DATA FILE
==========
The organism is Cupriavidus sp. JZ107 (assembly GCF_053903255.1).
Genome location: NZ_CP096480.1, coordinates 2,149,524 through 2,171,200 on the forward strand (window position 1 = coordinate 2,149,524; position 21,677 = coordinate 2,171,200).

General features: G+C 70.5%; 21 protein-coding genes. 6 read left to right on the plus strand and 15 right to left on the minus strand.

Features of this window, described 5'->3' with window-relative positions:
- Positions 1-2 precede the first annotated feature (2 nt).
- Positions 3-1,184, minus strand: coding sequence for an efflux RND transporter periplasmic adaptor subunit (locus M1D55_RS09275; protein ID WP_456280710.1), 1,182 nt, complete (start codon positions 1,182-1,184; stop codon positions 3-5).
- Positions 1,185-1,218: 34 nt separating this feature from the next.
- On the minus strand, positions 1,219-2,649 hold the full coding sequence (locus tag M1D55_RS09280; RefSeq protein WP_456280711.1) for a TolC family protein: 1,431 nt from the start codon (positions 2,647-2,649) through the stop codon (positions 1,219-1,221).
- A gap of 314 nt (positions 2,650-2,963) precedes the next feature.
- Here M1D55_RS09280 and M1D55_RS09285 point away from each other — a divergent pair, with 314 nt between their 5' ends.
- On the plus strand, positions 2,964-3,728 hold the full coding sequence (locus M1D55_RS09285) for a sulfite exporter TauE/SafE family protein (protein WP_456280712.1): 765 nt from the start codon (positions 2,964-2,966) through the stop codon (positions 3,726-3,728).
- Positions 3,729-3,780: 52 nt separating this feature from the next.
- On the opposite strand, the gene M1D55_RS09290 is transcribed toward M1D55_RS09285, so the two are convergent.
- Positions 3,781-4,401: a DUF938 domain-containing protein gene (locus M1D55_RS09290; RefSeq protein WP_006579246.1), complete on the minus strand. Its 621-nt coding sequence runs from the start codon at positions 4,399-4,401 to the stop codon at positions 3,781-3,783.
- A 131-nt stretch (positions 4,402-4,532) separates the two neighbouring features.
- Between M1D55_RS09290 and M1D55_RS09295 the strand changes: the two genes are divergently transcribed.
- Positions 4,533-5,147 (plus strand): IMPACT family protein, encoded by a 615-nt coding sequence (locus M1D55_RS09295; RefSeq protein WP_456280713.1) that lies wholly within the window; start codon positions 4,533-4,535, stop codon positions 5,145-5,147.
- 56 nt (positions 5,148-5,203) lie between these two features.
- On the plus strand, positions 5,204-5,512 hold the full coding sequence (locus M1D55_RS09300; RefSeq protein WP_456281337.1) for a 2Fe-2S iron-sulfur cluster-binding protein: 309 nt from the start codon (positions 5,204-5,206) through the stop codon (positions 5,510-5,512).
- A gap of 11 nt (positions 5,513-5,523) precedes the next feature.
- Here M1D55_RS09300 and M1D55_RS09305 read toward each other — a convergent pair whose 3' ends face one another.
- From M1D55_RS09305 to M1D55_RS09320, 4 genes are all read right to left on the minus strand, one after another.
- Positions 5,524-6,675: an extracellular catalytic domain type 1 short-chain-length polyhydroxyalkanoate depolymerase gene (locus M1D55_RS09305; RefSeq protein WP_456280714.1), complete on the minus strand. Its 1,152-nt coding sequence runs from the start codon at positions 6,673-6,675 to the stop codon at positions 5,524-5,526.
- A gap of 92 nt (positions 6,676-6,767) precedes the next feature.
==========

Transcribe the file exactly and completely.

The organism is Cupriavidus sp. JZ107 (assembly GCF_053903255.1).
Genome location: NZ_CP096480.1, coordinates 2,149,524 through 2,171,200 on the forward strand (window position 1 = coordinate 2,149,524; position 21,677 = coordinate 2,171,200).

General features: G+C 70.5%; 21 protein-coding genes. 6 read left to right on the plus strand and 15 right to left on the minus strand.

Features of this window, described 5'->3' with window-relative positions:
- Positions 1-2 precede the first annotated feature (2 nt).
- Positions 3-1,184, minus strand: coding sequence for an efflux RND transporter periplasmic adaptor subunit (locus M1D55_RS09275; protein ID WP_456280710.1), 1,182 nt, complete (start codon positions 1,182-1,184; stop codon positions 3-5).
- Positions 1,185-1,218: 34 nt separating this feature from the next.
- On the minus strand, positions 1,219-2,649 hold the full coding sequence (locus tag M1D55_RS09280; RefSeq protein WP_456280711.1) for a TolC family protein: 1,431 nt from the start codon (positions 2,647-2,649) through the stop codon (positions 1,219-1,221).
- A gap of 314 nt (positions 2,650-2,963) precedes the next feature.
- Here M1D55_RS09280 and M1D55_RS09285 point away from each other — a divergent pair, with 314 nt between their 5' ends.
- On the plus strand, positions 2,964-3,728 hold the full coding sequence (locus M1D55_RS09285) for a sulfite exporter TauE/SafE family protein (protein WP_456280712.1): 765 nt from the start codon (positions 2,964-2,966) through the stop codon (positions 3,726-3,728).
- Positions 3,729-3,780: 52 nt separating this feature from the next.
- On the opposite strand, the gene M1D55_RS09290 is transcribed toward M1D55_RS09285, so the two are convergent.
- Positions 3,781-4,401: a DUF938 domain-containing protein gene (locus M1D55_RS09290; RefSeq protein WP_006579246.1), complete on the minus strand. Its 621-nt coding sequence runs from the start codon at positions 4,399-4,401 to the stop codon at positions 3,781-3,783.
- A 131-nt stretch (positions 4,402-4,532) separates the two neighbouring features.
- Between M1D55_RS09290 and M1D55_RS09295 the strand changes: the two genes are divergently transcribed.
- Positions 4,533-5,147 (plus strand): IMPACT family protein, encoded by a 615-nt coding sequence (locus M1D55_RS09295; RefSeq protein WP_456280713.1) that lies wholly within the window; start codon positions 4,533-4,535, stop codon positions 5,145-5,147.
- 56 nt (positions 5,148-5,203) lie between these two features.
- On the plus strand, positions 5,204-5,512 hold the full coding sequence (locus M1D55_RS09300; RefSeq protein WP_456281337.1) for a 2Fe-2S iron-sulfur cluster-binding protein: 309 nt from the start codon (positions 5,204-5,206) through the stop codon (positions 5,510-5,512).
- A gap of 11 nt (positions 5,513-5,523) precedes the next feature.
- Here M1D55_RS09300 and M1D55_RS09305 read toward each other — a convergent pair whose 3' ends face one another.
- From M1D55_RS09305 to M1D55_RS09320, 4 genes are all read right to left on the minus strand, one after another.
- Positions 5,524-6,675: an extracellular catalytic domain type 1 short-chain-length polyhydroxyalkanoate depolymerase gene (locus M1D55_RS09305; RefSeq protein WP_456280714.1), complete on the minus strand. Its 1,152-nt coding sequence runs from the start codon at positions 6,673-6,675 to the stop codon at positions 5,524-5,526.
- A gap of 92 nt (positions 6,676-6,767) precedes the next feature.